The NASCAR career of Danica Patrick, the first female driver to ever win the pole position at the Daytona 500, may be over.
Stewart-Haas Racing, for whom Patrick has driven throughout her entire NASCAR career, does not have a corporate sponsor for her next year, meaning she is racing’s equivalent to a free agent for 2018.
“It has been my honor to drive for Tony Stewart, Gene Haas and everyone at Stewart-Haas Racing for the past six seasons,” Patrick said in a statement on her Facebook page. “Together we earned a Daytona 500 pole, seven top-10 finishes, and we also had some exciting racing along the way.
“My time driving for them, however, has come to an end.”
“Right now, my focus is on the remainder of the 2017 season and finishing the year strong,” she added. “I have the utmost faith in myself and those around me, and feel confident about my future.”
The 35-year-old Patrick has never won a NASCAR race — or even finished in the top five — in 180 career starts.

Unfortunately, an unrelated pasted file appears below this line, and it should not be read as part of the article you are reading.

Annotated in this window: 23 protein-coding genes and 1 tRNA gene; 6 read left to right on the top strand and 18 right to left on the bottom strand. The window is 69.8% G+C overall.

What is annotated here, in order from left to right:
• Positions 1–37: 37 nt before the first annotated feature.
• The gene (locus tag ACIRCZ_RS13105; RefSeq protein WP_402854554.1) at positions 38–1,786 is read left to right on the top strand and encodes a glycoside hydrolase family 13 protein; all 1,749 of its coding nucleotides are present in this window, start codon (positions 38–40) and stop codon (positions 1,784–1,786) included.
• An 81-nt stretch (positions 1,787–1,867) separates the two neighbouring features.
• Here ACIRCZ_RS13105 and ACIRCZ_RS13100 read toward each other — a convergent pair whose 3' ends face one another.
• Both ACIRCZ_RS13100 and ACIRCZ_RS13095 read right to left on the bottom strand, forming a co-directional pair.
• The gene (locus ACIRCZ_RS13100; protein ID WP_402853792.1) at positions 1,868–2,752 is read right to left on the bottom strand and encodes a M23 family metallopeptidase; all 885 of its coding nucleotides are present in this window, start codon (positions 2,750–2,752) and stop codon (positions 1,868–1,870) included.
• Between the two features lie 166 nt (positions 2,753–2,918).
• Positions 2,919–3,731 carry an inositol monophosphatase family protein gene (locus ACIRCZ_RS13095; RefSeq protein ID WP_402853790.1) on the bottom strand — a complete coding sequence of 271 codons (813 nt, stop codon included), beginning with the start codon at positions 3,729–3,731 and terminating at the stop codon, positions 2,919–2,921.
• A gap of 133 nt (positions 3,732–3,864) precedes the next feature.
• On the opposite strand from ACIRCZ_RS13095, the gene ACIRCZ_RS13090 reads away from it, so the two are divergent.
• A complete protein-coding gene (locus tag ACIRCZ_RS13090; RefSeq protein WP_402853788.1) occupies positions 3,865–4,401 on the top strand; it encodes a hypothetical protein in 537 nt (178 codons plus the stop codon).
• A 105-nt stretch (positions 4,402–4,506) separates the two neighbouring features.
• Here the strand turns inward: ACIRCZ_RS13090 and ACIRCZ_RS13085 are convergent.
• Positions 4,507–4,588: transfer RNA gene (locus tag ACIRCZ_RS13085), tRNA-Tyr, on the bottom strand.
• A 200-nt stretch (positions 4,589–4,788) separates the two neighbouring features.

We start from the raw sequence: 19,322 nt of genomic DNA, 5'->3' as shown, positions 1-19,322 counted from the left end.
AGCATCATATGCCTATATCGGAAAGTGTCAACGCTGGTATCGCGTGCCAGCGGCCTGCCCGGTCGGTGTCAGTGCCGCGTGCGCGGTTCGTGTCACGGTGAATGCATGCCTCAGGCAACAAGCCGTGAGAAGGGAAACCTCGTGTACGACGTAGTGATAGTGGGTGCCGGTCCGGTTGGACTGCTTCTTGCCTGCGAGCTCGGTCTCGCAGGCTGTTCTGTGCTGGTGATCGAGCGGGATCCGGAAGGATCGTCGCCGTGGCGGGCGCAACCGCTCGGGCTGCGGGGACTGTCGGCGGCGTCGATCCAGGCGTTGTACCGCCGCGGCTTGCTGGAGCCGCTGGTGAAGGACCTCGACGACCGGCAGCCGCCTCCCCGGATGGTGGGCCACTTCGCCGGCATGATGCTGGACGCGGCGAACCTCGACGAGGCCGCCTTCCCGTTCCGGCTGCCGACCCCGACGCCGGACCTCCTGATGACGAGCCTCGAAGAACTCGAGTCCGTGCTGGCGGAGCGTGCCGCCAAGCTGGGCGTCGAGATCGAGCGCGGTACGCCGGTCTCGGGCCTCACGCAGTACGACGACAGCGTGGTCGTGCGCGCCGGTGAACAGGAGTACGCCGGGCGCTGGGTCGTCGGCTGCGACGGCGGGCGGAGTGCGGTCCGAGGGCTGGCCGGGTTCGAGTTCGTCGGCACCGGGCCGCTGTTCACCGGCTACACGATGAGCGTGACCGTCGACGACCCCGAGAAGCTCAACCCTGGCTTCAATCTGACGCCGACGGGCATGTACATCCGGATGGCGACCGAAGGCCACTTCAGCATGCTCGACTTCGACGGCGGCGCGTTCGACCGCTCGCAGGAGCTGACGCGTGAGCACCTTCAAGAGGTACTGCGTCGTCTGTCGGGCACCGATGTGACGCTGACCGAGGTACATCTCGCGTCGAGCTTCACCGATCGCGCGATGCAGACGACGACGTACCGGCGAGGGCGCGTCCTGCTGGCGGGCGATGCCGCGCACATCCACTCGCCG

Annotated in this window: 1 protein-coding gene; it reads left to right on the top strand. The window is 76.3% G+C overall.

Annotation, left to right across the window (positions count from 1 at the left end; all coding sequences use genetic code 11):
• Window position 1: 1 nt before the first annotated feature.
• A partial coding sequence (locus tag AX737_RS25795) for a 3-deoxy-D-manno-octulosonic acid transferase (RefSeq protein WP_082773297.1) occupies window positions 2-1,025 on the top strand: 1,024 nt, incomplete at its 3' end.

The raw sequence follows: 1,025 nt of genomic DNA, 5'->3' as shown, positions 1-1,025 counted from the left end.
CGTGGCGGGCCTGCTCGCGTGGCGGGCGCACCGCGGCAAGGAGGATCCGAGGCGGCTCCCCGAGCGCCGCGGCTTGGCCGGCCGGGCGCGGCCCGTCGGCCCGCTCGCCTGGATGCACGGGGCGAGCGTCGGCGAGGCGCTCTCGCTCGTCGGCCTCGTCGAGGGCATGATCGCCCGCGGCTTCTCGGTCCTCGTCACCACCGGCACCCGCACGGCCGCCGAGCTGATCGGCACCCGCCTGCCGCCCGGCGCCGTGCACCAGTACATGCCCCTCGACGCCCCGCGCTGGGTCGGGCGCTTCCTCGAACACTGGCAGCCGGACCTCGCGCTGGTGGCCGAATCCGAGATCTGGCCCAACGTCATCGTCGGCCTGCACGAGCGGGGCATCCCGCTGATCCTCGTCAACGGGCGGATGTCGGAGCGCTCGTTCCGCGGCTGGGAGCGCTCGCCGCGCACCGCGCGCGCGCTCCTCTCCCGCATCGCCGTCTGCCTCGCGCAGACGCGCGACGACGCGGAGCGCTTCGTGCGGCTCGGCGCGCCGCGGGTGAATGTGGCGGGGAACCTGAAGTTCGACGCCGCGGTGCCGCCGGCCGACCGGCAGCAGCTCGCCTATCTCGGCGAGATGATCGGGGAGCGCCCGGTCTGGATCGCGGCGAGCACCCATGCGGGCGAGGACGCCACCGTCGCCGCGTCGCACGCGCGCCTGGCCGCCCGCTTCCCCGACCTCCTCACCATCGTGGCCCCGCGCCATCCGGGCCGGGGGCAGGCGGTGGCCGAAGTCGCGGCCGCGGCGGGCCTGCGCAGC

This has been one of her worst seasons on the circuit. Her average finishing position this year is 23rd and she has a career-high seven races where she was unable to finish.
Earlier this year, Patrick got into a verbal exchange with some fans who booed her after she did not sign autographs after a qualifying race at Pocono Raceway.
“You know that … my job is not to sign autographs, right?” Patrick told those who booed her. “My job is to drive a car and to tell the crew chief what’s going on. I don’t appreciate the booing. It hurts my feelings. I’m a f—ing person, you know what I mean? I’m a person too. I have feelings. When you boo me, it hurts my feelings.”
While Patrick would need to sign with another team to be a part of NASCAR next season, she must first decide if she wants to remain a part of the series. Her struggles this year led to her suggesting she may not return next season.
“I said this last year, it’s not any fun to run 20th or 25th,” she said in June. “It’s not.”
Patrick made her NASCAR debut in 2012, and she won the pole at the 2013 Daytona 500. She has six career top-10 finishes, but only one in the past two seasons.
She joined NASCAR after seven years on the Verizon IndyCar Series. She had one victory on that series, the 2008 Indy Japan 300.
Despite her relative lack of success on the track, Forbes listed Patrick as the eighth-highest-paid woman in sports in 2016, with earnings of $7.8 million.
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